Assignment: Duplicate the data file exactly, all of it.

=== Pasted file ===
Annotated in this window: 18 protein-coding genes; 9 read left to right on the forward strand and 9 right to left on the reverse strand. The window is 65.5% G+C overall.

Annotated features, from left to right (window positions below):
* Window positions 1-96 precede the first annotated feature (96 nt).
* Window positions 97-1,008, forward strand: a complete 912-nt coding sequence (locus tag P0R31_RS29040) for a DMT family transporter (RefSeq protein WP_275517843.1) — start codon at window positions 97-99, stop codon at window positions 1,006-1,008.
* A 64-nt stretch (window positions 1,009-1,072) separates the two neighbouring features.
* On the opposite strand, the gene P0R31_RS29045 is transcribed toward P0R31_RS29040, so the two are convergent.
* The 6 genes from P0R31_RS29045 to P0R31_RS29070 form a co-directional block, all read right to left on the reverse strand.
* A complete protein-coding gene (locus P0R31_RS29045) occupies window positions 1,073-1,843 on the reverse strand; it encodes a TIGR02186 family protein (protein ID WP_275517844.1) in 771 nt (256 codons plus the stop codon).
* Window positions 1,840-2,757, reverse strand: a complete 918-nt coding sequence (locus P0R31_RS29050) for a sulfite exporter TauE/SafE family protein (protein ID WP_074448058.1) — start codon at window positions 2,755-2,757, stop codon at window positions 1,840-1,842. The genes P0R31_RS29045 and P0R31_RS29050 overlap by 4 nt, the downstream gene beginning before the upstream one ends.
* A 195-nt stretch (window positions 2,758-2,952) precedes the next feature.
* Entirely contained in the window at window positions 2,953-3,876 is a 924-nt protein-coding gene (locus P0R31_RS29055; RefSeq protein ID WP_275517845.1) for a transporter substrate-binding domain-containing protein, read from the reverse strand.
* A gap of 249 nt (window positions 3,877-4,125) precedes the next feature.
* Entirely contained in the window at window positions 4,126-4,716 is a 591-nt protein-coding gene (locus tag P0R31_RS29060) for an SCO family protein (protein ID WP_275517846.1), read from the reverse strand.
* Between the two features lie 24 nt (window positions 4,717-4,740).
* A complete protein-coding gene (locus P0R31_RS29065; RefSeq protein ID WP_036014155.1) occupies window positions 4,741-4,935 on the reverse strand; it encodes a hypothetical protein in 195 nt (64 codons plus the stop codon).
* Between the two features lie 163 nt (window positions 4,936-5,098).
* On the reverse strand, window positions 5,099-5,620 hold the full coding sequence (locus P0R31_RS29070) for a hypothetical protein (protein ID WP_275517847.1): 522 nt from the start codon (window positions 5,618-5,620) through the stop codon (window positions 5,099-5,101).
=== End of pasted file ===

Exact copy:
Annotated in this window: 18 protein-coding genes; 9 read left to right on the forward strand and 9 right to left on the reverse strand. The window is 65.5% G+C overall.

Annotated features, from left to right (window positions below):
* Window positions 1-96 precede the first annotated feature (96 nt).
* Window positions 97-1,008, forward strand: a complete 912-nt coding sequence (locus tag P0R31_RS29040) for a DMT family transporter (RefSeq protein WP_275517843.1) — start codon at window positions 97-99, stop codon at window positions 1,006-1,008.
* A 64-nt stretch (window positions 1,009-1,072) separates the two neighbouring features.
* On the opposite strand, the gene P0R31_RS29045 is transcribed toward P0R31_RS29040, so the two are convergent.
* The 6 genes from P0R31_RS29045 to P0R31_RS29070 form a co-directional block, all read right to left on the reverse strand.
* A complete protein-coding gene (locus P0R31_RS29045) occupies window positions 1,073-1,843 on the reverse strand; it encodes a TIGR02186 family protein (protein ID WP_275517844.1) in 771 nt (256 codons plus the stop codon).
* Window positions 1,840-2,757, reverse strand: a complete 918-nt coding sequence (locus P0R31_RS29050) for a sulfite exporter TauE/SafE family protein (protein ID WP_074448058.1) — start codon at window positions 2,755-2,757, stop codon at window positions 1,840-1,842. The genes P0R31_RS29045 and P0R31_RS29050 overlap by 4 nt, the downstream gene beginning before the upstream one ends.
* A 195-nt stretch (window positions 2,758-2,952) precedes the next feature.
* Entirely contained in the window at window positions 2,953-3,876 is a 924-nt protein-coding gene (locus P0R31_RS29055; RefSeq protein ID WP_275517845.1) for a transporter substrate-binding domain-containing protein, read from the reverse strand.
* A gap of 249 nt (window positions 3,877-4,125) precedes the next feature.
* Entirely contained in the window at window positions 4,126-4,716 is a 591-nt protein-coding gene (locus tag P0R31_RS29060) for an SCO family protein (protein ID WP_275517846.1), read from the reverse strand.
* Between the two features lie 24 nt (window positions 4,717-4,740).
* A complete protein-coding gene (locus P0R31_RS29065; RefSeq protein ID WP_036014155.1) occupies window positions 4,741-4,935 on the reverse strand; it encodes a hypothetical protein in 195 nt (64 codons plus the stop codon).
* Between the two features lie 163 nt (window positions 4,936-5,098).
* On the reverse strand, window positions 5,099-5,620 hold the full coding sequence (locus P0R31_RS29070) for a hypothetical protein (protein ID WP_275517847.1): 522 nt from the start codon (window positions 5,618-5,620) through the stop codon (window positions 5,099-5,101).